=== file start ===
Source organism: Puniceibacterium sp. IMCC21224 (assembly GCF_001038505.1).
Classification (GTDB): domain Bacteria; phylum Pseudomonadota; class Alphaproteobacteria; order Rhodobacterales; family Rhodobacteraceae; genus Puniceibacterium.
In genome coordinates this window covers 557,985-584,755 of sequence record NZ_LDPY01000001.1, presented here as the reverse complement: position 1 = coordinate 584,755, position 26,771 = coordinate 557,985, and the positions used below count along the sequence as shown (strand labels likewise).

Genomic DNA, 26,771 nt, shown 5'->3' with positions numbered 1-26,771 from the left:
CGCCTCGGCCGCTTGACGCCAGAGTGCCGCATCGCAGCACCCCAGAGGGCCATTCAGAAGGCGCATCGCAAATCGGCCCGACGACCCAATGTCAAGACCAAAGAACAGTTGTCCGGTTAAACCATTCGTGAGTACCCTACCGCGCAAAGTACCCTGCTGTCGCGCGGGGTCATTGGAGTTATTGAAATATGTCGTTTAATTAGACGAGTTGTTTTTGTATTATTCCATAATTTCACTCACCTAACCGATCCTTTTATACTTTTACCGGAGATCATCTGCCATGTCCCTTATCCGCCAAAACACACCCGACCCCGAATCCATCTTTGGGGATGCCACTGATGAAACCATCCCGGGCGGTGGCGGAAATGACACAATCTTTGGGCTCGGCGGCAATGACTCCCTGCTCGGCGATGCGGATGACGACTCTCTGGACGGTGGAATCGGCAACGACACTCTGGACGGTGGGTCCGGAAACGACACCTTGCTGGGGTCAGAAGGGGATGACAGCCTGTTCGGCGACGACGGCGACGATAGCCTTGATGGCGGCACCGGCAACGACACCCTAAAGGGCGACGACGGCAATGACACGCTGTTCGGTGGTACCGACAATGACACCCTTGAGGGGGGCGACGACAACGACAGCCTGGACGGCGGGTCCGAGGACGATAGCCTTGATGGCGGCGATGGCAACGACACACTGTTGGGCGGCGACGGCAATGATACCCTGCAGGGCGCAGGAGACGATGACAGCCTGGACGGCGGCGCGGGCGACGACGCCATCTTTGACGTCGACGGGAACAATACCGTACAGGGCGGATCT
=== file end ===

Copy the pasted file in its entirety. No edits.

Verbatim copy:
Source organism: Puniceibacterium sp. IMCC21224 (assembly GCF_001038505.1).
Classification (GTDB): domain Bacteria; phylum Pseudomonadota; class Alphaproteobacteria; order Rhodobacterales; family Rhodobacteraceae; genus Puniceibacterium.
In genome coordinates this window covers 557,985-584,755 of sequence record NZ_LDPY01000001.1, presented here as the reverse complement: position 1 = coordinate 584,755, position 26,771 = coordinate 557,985, and the positions used below count along the sequence as shown (strand labels likewise).

Genomic DNA, 26,771 nt, shown 5'->3' with positions numbered 1-26,771 from the left:
CGCCTCGGCCGCTTGACGCCAGAGTGCCGCATCGCAGCACCCCAGAGGGCCATTCAGAAGGCGCATCGCAAATCGGCCCGACGACCCAATGTCAAGACCAAAGAACAGTTGTCCGGTTAAACCATTCGTGAGTACCCTACCGCGCAAAGTACCCTGCTGTCGCGCGGGGTCATTGGAGTTATTGAAATATGTCGTTTAATTAGACGAGTTGTTTTTGTATTATTCCATAATTTCACTCACCTAACCGATCCTTTTATACTTTTACCGGAGATCATCTGCCATGTCCCTTATCCGCCAAAACACACCCGACCCCGAATCCATCTTTGGGGATGCCACTGATGAAACCATCCCGGGCGGTGGCGGAAATGACACAATCTTTGGGCTCGGCGGCAATGACTCCCTGCTCGGCGATGCGGATGACGACTCTCTGGACGGTGGAATCGGCAACGACACTCTGGACGGTGGGTCCGGAAACGACACCTTGCTGGGGTCAGAAGGGGATGACAGCCTGTTCGGCGACGACGGCGACGATAGCCTTGATGGCGGCACCGGCAACGACACCCTAAAGGGCGACGACGGCAATGACACGCTGTTCGGTGGTACCGACAATGACACCCTTGAGGGGGGCGACGACAACGACAGCCTGGACGGCGGGTCCGAGGACGATAGCCTTGATGGCGGCGATGGCAACGACACACTGTTGGGCGGCGACGGCAATGATACCCTGCAGGGCGCAGGAGACGATGACAGCCTGGACGGCGGCGCGGGCGACGACGCCATCTTTGACGTCGACGGGAACAATACCGTACAGGGCGGATCT